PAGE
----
In DepthBehind the Numbers

NSF's novel solution to a workload crunch

See allHide authors and affiliations

Science  04 Dec 2015:
Vol. 350, Issue 6265, pp. 1143
DOI: 10.1126/science.350.6265.1143

You are currently viewing the summary.

View Full Text

Log in to view the full text

Log in through your institution

Log in through your institution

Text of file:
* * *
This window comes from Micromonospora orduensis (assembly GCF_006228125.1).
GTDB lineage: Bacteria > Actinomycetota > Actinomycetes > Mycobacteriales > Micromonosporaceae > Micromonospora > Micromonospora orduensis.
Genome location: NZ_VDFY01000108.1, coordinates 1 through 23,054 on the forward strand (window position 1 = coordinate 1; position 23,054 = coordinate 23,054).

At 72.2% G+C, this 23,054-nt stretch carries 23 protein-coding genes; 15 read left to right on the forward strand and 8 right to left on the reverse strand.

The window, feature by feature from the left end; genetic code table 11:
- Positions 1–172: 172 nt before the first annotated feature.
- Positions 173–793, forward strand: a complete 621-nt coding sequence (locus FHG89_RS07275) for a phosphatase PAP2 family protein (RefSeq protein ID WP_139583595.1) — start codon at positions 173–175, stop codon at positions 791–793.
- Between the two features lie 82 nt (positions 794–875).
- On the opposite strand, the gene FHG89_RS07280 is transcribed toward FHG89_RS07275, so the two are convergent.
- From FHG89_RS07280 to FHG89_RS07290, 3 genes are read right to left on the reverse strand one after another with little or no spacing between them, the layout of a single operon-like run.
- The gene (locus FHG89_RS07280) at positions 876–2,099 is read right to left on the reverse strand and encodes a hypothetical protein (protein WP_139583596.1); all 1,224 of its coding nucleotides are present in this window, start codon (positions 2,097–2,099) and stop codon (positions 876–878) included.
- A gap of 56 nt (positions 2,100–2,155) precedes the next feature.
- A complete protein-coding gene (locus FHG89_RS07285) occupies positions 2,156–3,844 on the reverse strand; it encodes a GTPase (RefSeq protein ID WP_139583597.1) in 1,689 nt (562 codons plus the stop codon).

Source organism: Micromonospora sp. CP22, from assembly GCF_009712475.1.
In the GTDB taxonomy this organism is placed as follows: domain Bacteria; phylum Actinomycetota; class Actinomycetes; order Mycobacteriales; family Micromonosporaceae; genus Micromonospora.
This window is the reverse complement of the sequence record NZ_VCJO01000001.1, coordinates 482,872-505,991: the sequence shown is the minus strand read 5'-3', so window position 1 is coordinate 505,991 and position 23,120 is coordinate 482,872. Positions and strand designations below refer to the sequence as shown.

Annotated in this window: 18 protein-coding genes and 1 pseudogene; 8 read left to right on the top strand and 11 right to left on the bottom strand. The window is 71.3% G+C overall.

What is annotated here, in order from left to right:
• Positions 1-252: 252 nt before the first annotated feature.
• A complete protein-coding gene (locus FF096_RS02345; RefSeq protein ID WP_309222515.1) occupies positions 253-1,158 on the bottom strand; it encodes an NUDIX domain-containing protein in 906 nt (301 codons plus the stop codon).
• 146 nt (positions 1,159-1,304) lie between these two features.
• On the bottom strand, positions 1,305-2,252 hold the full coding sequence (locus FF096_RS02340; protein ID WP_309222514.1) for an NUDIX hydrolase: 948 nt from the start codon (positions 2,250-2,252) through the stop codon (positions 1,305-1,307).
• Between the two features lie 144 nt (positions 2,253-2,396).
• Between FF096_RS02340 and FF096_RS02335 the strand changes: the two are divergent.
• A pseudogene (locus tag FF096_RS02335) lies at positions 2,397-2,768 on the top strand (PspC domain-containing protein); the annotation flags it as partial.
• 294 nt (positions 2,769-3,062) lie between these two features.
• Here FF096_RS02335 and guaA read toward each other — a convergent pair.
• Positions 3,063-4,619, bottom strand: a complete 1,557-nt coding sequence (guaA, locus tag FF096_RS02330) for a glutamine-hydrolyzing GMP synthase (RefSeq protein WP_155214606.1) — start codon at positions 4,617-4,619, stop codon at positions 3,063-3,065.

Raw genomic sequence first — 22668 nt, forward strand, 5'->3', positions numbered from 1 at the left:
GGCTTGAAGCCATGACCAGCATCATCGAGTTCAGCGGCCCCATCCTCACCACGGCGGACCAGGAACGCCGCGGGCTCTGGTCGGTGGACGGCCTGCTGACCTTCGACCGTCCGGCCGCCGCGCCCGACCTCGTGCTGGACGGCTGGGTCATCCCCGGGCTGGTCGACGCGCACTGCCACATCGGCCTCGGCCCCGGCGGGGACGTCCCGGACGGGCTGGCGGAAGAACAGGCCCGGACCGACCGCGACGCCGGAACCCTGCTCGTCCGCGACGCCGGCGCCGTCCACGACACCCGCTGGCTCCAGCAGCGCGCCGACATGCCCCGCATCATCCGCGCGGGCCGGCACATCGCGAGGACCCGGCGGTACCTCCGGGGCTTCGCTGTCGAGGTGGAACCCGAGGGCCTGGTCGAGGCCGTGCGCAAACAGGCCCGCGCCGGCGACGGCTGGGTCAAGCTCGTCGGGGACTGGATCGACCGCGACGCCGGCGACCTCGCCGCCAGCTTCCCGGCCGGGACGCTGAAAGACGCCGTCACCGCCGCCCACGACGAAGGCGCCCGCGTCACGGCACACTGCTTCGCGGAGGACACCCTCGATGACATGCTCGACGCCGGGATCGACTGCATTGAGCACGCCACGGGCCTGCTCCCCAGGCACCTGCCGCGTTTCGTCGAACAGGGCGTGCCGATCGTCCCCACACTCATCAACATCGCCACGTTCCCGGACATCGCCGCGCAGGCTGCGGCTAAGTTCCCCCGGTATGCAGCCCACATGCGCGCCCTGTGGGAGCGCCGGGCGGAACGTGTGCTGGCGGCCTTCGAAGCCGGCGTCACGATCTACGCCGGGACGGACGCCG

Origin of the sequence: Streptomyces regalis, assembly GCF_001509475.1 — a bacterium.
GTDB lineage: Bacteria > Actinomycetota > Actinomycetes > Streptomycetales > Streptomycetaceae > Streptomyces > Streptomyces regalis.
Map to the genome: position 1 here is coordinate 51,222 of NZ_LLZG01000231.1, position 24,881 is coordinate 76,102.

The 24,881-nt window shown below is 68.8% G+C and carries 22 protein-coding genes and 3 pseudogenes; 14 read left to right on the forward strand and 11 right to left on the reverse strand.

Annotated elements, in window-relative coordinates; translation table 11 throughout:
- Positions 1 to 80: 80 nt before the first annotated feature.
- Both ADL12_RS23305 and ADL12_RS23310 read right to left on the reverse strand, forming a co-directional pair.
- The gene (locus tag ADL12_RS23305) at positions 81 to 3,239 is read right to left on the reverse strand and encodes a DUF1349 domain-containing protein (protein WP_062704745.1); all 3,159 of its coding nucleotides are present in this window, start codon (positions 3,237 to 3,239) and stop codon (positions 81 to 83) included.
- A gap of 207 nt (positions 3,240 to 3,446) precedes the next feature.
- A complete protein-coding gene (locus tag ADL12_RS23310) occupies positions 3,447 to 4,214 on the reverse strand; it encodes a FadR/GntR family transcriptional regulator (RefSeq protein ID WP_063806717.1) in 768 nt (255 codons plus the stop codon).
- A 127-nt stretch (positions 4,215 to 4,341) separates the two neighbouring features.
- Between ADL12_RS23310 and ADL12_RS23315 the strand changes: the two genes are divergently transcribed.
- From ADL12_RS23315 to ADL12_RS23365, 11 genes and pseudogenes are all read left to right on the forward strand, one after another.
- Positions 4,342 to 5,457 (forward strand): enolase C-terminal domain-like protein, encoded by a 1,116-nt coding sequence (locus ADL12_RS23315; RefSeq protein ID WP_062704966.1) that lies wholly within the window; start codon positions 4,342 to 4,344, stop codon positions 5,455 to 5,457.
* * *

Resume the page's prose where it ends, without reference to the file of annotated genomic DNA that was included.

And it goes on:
The National Science Foundation (NSF) frequently cites its low overhead costs when asking Congress for more money. But there's a downside to that efficiency—the risk of overloading the program officers who manage research grants. The workload problem became acute in 2004, after the number of proposals submitted to NSF had soared by 37% in the previous 3 years, to almost 44,000. That surge had sent success rates plummeting from 31% to 24%, a level that alarmed researchers. And there was no matching increase in NSF's cadre of roughly 400 program officers. Fearing that program officers would be drowned by the flood of applications, then-NSF Director Arden Bement attacked the two factors that determine their workload: the number of proposals NSF receives and the size of the staff that manages them. And he turned the tide by taking advantage of NSF's reliance on scientific workforce and the way the agency's budget is structured.